FOM: attitudes of core mathematicians and applied model theorists toward f.o.m.
steve at cs.clemson.edu
Thu Jan 27 08:47:36 EST 2000
Mark Steiner writes:
> I think that core mathematicians should appreciate that
> foundationalists are uniquely capable of conveying to others the great
> interest of mathematics itself. The same goes for philosophy; a more
> reasonable role for philosophy vis a vis science is to interpret and
> analyze scientific ideas in such a way as to highlight their
> "intellectual interest" and importance. In doing so, we need not go
> overboard, as Kant did, and proclaim that our favorite scientific theory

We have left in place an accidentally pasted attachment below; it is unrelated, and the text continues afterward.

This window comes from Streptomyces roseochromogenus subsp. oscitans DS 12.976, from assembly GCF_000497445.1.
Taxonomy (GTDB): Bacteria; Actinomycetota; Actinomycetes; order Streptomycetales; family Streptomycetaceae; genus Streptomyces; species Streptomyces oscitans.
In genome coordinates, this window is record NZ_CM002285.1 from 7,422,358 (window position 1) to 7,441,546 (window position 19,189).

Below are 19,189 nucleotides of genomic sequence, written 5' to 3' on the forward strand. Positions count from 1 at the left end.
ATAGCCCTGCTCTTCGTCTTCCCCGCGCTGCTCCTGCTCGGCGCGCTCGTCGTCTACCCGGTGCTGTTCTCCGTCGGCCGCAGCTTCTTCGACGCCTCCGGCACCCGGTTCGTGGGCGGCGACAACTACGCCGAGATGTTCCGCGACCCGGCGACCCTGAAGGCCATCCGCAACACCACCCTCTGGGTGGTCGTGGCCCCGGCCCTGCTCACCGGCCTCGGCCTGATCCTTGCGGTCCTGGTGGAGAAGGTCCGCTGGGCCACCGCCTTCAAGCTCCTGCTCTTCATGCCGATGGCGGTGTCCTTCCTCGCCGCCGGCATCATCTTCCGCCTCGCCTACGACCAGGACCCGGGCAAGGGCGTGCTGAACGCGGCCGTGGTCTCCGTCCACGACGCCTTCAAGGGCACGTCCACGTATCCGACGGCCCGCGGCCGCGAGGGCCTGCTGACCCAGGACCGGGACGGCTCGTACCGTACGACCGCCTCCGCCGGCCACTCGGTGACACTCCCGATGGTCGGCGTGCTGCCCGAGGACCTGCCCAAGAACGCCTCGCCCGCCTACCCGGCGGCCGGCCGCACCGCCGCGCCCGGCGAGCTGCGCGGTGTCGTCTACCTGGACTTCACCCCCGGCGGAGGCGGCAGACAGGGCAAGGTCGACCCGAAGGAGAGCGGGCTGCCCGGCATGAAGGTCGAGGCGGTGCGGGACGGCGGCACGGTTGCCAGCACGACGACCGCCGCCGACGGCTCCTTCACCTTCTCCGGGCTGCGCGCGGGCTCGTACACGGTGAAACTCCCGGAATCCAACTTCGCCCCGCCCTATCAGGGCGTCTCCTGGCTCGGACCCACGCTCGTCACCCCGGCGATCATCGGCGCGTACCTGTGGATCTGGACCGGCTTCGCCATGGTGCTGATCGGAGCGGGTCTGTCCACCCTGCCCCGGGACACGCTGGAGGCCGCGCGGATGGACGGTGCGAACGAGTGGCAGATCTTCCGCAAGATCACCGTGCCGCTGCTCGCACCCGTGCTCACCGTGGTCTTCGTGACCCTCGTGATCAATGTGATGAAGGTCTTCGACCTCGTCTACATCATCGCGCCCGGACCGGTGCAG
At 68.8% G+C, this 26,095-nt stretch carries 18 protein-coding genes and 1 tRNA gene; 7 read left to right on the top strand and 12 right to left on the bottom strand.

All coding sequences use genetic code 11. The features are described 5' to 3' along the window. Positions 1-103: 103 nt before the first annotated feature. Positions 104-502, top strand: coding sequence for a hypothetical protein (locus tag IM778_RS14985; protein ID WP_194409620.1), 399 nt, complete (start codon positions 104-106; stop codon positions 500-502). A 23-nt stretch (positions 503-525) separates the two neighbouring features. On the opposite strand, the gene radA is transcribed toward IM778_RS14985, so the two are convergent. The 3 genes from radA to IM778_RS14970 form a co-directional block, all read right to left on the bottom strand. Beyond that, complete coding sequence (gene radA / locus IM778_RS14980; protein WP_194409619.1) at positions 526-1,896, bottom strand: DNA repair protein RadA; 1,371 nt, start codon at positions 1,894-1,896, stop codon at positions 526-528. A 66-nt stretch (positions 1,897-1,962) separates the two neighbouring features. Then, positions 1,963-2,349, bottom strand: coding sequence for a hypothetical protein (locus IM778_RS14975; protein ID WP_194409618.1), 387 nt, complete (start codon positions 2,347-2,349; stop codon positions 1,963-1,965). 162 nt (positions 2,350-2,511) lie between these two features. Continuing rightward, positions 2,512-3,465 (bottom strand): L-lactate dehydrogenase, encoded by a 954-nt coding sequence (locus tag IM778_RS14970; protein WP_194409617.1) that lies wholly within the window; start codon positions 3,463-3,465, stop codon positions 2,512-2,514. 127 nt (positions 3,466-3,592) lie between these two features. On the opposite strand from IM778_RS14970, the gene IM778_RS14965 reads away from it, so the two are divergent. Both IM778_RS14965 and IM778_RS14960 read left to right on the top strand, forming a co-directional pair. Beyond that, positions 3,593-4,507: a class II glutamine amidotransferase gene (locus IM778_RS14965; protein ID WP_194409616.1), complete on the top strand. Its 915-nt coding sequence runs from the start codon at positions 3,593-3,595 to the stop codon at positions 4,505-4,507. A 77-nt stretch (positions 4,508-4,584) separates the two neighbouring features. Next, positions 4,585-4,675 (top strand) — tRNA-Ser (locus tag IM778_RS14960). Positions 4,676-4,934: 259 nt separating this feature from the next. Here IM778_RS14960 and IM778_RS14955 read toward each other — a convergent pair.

> is inevitable or a priori.
I think this is a great point and perhaps hints at another point:
"foundationalists," regardless of discipline, probably have more in
common that they know. It wasn't until 1948 that philosophy of science
first asked (Hempel) what the scientists themselves taught in the way
of the basics of science and how they (scientists) actually go about
doing theory. Much suprise.... It took another 30 years for philosophy
to act on the 1948 insights.
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